Obama, the story goes, apologized and asked what he could do for her, and McEntee said the woman did actually ask for the post-work out towel around his neck, which he graciously handed over, pausing in surprise before fulfilling the request for the laundry item. That employee has since left Deerhust for other endeavours but her story remains, along with countless more from the summit. (Ask McEntee about his exciting chance encounter with Obama, which was much to the chagrin of the US Secret Service, although the incident was nowhere near as outrageous as anything involving Colombian escorts.)

The G8 Summit was four years in the making and cost taxpayers $50 million, including a reported $8.2 million sent from the federal government to the resort. While the tab remains a source of controversy, Deerhurst has moved on. Here’s what guests will find on the property now.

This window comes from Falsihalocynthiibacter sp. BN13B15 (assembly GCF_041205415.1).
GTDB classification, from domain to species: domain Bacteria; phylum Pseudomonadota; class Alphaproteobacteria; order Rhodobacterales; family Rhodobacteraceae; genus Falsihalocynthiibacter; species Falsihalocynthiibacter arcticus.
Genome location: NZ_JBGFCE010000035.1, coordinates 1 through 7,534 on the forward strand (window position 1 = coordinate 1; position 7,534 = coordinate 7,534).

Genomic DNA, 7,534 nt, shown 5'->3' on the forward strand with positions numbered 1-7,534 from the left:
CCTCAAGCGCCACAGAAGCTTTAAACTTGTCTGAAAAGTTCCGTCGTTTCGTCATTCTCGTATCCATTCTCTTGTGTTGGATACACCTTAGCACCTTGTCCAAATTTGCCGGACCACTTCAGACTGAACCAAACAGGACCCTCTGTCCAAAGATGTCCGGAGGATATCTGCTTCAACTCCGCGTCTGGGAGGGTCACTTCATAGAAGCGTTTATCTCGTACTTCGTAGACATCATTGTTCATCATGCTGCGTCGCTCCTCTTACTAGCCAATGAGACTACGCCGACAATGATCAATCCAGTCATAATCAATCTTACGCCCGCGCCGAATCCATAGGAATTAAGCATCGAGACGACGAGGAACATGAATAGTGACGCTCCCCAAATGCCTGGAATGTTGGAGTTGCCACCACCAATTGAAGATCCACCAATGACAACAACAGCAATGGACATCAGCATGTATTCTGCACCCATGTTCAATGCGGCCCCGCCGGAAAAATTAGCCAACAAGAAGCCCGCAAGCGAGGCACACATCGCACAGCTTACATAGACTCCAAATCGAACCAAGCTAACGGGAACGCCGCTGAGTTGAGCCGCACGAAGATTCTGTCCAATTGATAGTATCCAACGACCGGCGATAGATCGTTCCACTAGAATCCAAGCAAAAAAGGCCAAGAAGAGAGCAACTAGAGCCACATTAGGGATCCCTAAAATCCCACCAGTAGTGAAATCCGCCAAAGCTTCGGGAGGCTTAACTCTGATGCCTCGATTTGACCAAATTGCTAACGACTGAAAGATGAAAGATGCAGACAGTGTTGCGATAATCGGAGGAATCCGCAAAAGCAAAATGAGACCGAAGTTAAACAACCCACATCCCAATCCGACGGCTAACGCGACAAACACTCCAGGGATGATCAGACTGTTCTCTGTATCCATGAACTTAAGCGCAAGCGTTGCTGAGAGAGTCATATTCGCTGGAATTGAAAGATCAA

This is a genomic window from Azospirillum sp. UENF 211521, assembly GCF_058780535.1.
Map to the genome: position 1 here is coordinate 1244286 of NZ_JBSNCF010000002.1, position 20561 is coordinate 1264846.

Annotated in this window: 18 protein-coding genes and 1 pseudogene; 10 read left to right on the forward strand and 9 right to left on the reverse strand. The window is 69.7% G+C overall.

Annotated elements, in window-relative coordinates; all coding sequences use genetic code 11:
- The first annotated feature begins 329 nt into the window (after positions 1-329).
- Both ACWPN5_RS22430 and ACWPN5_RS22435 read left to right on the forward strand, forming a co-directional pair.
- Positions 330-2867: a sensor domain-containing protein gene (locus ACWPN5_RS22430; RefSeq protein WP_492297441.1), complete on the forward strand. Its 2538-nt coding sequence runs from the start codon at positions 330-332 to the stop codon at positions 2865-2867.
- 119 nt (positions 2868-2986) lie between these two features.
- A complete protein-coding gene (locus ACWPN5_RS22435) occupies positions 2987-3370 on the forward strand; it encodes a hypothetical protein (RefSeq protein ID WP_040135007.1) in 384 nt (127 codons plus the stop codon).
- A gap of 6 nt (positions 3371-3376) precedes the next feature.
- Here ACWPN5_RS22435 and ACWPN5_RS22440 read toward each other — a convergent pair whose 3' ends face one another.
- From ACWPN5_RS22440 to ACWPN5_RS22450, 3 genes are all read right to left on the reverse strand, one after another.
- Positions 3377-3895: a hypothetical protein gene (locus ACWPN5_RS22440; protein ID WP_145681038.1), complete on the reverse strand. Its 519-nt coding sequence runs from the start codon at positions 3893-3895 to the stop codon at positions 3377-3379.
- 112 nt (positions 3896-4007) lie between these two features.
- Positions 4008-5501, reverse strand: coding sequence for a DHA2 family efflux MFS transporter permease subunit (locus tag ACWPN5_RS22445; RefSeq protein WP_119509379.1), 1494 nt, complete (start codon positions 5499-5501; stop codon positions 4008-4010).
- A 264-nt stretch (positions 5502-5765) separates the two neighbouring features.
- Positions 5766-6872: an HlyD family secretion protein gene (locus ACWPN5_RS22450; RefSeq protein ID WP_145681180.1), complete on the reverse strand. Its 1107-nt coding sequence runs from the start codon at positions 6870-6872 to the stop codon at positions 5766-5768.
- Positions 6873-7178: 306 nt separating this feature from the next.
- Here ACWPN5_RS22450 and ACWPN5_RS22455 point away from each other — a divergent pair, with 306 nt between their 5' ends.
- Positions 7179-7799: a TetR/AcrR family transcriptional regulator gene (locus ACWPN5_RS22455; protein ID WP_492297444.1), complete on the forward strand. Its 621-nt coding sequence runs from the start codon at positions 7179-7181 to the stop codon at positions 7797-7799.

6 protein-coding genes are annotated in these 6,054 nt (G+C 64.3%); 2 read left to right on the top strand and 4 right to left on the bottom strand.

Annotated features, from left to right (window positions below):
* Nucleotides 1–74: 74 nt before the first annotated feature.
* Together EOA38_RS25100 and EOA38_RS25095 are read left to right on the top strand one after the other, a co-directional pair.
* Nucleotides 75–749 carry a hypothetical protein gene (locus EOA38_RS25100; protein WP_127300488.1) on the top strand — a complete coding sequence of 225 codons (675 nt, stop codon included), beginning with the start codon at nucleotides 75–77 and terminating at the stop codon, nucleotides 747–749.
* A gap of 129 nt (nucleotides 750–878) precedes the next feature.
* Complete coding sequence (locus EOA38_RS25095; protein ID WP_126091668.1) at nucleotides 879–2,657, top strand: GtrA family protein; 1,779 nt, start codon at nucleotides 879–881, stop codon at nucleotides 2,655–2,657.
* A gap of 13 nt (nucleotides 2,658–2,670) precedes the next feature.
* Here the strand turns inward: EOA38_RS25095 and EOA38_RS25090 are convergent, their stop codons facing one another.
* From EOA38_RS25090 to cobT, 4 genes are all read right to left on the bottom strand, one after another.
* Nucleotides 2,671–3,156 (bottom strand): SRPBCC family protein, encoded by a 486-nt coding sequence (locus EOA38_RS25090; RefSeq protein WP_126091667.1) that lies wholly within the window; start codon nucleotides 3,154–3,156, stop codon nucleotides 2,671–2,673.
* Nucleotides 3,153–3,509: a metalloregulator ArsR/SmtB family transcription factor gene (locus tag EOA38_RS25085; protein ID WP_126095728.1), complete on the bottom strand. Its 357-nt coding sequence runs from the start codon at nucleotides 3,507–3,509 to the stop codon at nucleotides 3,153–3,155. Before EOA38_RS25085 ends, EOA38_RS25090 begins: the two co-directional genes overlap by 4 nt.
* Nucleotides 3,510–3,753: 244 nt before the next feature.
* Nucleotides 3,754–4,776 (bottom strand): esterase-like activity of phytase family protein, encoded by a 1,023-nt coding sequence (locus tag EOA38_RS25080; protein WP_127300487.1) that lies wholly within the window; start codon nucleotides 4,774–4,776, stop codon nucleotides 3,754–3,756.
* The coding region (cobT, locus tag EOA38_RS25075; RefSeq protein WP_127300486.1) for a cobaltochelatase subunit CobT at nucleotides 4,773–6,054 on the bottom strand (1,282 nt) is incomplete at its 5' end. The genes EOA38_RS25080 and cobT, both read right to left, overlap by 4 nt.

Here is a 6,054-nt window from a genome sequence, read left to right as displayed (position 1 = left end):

National Geographic named the Muskoka region one of the top 20 places in the world to visit in 2012, and that’s good news for Skyline Resorts and Hotels, which purchased Deerhurst and its 760 acres in March 2011 — nine months after the G8 Summit — for a reported $26 million. The hotel management company has set about creating a place where guests can try new outdoor experiences involving the gorgeous Muskoka setting. The tried and true activities are still there: two golf courses, Deerhurst Highlands and Deerhurst Lakeside; tons of water activities, such as tubing, water-skiing, and wake-boarding (lessons are available too); and longtime favourites such as boating, tennis, hiking, and mountain biking.